Leaving Clean

When I decided to attend graduate school at the University of North Texas in the fall of 2003, I don’t think I really anticipated how challenging the entire experience was going to be. I didn’t know anything about Texas. I also didn’t know anyone in Texas. In retrospect, it’s kind of amazing that I talked myself into going at all. However, I was lucky in many ways while I was at UNT but I think I was most lucky in all the amazing writers I met and became friends with through classes and workshops.

One of my dear friends from those days in Denton, Natalie Giarratano, is the winner of the 2013 Liam Rector First Book Prize for her debut collection Leaving Clean.

Leaving Clean is filled with thick, grit that is both beautiful and haunting. At times, the poems stand up, address the audience candidly, almost daring the reader to continue through a less than hospitable landscape. Other times the poems are quieter, asking you to lean in and listen carefully. These are poems that you return to and that you linger over long after you’ve closed the book.

One of my favorite poems, “Trophy: Photo of a Dead Boy” comes near the end of the first section in the collection. The opening of the poem immediately grounds the reader in the real world, but there is something unsettling just beneath all those concise details: “I was thirteen when I saw your photograph/in my uncle’s study: he told me/you should have been mounted on the wall,/his taxidermist’s masterpiece.” As the poem unravels, the images build and the feeling of unease intensifies to the point where I want to break away from the poem. Away from the photograph. But I can’t. And I’m glad that I don’t when I reach the ending lines “You look strangely fierce with eyes open/staring through my wholeness.”

Leaving Clean is fuimgresll of poems that pull the reader in close, force an intimacy is both uncomfortable and revelatory at the same time. “Armenia at the Dinner Table” is an example of this intimate lens as we find a woman whose hair “had it not been knotted up on her/square head to work the grid of farmland” and “…Her face/is just lazy from the sun and soy beans/ and eight babies, a few who couldn’t outlive her.”

I could keep going about all there is to admire in this collection. I’ve read it a half dozen times and every time I return to it, I find something new to think about. I’m proud to know Natalie and beyond excited that her collection is out in world for people to read and appreciate. I can’t wait to share her poems with my students and I encourage you to go out and buy Leaving Clean. There’s a rumor going around that Natalie will even sign it for you if you.

The Poetry of Sunken Ships

Today’s poetry post begins with more good news on the publication front. My poem “Wake” will appear in the Fall 2013 issue of Scapegoat Review and my other poem, “Starling,” will appear in the Winter 2013 issue of The New Plains Review. I’m very pleased that these poems found homes in these fine publications.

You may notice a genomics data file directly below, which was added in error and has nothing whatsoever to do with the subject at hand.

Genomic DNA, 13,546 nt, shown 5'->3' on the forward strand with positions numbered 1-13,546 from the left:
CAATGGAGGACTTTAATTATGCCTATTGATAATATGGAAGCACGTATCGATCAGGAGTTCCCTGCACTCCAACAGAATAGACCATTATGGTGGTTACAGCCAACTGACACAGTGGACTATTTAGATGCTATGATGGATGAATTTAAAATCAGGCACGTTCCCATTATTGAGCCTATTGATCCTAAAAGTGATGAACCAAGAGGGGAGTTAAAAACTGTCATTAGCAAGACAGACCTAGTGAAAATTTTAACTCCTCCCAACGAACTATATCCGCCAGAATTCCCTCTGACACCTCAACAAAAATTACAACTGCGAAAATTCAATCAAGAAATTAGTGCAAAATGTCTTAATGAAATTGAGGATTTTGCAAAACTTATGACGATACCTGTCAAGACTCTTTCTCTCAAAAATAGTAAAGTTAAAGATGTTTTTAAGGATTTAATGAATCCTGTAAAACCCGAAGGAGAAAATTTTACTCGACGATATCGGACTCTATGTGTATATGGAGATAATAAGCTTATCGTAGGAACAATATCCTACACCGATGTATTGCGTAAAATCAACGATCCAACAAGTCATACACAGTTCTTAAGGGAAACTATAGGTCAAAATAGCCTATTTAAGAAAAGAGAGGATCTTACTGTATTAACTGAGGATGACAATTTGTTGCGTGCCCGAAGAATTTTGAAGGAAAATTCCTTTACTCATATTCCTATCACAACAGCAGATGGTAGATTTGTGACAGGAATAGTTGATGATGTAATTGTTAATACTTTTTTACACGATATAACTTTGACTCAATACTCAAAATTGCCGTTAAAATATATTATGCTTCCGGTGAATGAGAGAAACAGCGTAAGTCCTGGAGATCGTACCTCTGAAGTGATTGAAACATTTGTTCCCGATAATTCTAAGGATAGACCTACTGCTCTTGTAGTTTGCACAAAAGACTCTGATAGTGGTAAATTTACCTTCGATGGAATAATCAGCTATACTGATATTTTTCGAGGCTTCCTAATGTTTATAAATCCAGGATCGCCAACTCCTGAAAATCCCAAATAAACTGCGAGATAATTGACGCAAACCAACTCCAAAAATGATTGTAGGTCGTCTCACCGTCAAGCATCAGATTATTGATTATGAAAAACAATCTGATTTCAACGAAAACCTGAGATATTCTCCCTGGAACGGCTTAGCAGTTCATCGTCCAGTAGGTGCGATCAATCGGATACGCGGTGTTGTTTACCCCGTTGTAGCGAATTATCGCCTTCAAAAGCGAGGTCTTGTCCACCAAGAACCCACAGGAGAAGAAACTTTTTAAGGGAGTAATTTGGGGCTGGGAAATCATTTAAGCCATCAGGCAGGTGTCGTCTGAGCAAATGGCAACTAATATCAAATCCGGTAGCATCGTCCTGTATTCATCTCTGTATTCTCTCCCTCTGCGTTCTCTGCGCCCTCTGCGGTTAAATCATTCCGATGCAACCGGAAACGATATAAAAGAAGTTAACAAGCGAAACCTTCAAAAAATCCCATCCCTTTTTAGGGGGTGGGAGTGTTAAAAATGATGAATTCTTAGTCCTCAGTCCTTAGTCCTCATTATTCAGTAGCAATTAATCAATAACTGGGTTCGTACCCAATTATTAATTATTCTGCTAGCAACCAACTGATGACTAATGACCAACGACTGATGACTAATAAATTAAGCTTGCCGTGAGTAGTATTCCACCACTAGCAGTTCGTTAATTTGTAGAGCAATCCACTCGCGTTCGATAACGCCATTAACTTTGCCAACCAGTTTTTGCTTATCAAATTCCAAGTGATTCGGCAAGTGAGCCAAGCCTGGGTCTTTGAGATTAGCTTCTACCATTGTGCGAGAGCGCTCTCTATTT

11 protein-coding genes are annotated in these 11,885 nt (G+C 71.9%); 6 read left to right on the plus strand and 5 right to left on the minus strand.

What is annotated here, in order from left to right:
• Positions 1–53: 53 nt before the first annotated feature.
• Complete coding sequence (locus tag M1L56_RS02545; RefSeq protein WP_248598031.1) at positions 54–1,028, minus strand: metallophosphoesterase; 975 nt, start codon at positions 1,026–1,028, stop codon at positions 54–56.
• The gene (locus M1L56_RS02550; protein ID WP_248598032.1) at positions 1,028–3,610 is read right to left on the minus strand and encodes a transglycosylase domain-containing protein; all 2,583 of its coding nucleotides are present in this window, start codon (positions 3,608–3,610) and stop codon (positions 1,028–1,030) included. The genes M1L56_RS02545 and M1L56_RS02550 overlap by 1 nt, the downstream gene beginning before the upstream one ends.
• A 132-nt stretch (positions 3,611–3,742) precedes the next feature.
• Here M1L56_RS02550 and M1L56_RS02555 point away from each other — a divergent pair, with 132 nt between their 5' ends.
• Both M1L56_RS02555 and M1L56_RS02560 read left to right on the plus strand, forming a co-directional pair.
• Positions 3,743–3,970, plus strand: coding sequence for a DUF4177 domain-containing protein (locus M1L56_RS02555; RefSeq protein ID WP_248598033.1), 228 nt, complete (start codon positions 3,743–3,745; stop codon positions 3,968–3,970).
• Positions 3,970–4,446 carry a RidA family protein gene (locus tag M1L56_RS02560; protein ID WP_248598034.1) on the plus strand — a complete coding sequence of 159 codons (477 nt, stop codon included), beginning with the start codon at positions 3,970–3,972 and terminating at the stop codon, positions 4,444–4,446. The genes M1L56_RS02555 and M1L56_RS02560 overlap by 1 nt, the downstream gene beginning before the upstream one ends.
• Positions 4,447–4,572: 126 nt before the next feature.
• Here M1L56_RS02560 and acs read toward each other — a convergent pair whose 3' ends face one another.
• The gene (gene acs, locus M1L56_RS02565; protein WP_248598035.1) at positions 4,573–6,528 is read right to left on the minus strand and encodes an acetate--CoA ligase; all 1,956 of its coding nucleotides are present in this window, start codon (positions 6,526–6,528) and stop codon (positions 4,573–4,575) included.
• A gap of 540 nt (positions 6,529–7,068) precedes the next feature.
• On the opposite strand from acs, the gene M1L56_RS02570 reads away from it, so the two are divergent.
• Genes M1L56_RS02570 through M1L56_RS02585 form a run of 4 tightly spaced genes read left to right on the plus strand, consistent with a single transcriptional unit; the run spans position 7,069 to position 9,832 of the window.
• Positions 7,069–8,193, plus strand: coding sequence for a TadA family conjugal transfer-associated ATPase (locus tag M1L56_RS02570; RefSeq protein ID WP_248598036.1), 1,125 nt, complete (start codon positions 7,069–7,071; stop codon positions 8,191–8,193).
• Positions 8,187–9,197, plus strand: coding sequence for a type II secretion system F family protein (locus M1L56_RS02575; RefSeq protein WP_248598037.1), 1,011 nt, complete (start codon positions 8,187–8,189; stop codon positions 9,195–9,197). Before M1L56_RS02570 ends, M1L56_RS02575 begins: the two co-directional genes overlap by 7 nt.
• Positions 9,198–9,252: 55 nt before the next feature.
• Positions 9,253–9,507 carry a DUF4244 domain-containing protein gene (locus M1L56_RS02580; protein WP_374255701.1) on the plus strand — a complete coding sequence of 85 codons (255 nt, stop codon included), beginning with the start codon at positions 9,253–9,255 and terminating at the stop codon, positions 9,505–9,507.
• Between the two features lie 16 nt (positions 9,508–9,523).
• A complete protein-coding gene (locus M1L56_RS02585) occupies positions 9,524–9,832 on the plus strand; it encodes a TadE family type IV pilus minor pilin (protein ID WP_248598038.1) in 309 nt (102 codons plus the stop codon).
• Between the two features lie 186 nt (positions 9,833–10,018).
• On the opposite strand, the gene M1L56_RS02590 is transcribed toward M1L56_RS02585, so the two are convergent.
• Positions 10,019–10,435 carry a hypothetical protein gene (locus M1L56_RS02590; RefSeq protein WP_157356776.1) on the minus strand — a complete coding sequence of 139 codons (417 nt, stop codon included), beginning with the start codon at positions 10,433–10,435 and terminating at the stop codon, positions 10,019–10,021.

I completed MFA at Murray State University in 2009 and this past week Murray made the news. Currently Murray’s low-residency program is ranked seventh in the nation by Poets & Writers Magazine. My time at Murray was an incredibly positive and valuable experience for me as a writer, a student and a professor. I meant talented, dedicated and hard working writers who I’ve had the pleasure of keeping in touch with long after I stopped making my twice annual treks to Kentucky.

Speaking of talented poets, my good friend Natalie Giarrantano recently released her debut collection of poetry, Leaving Clean. The poems in this book are haunting, unsettlingly memorable to the point where the lines linger in your heart long after the poem is finished and you’ve moved on out into the world. I plan to write more about this book in a later post, but you should buy it. It’s beautiful work.

In the past few weeks the Costa Concordia has been back in the news. When the cruise ship originally wrecked off the Italian coast in January, there was talk of blasting it apart with dynamite. However, instead the authorities elected to leave her on her side until recently when they righted her giant white body in a 19 hour process called parbuckling. I began writing a poem about the ship when the story originally broke last winter, but then the draft sat quiet for several months. This week I took it out again and started to revise. It’s basically turned into an elegy, which isn’t particularly surprising. Many of my poems are elegies of sorts. I seem to gravitate towards them. I don’t think I’ve quite figured the structure of the poem yet, but these are the opening lines I’m currently working with: “When she punctured her smooth, white belly on the sharp/reef, I was driving to the pool hearing that Concordialay trapped/in the Tyrrhenian, soon to be drained and blown to pieces.”

I’m going to keep working on it. We’ll see where it goes.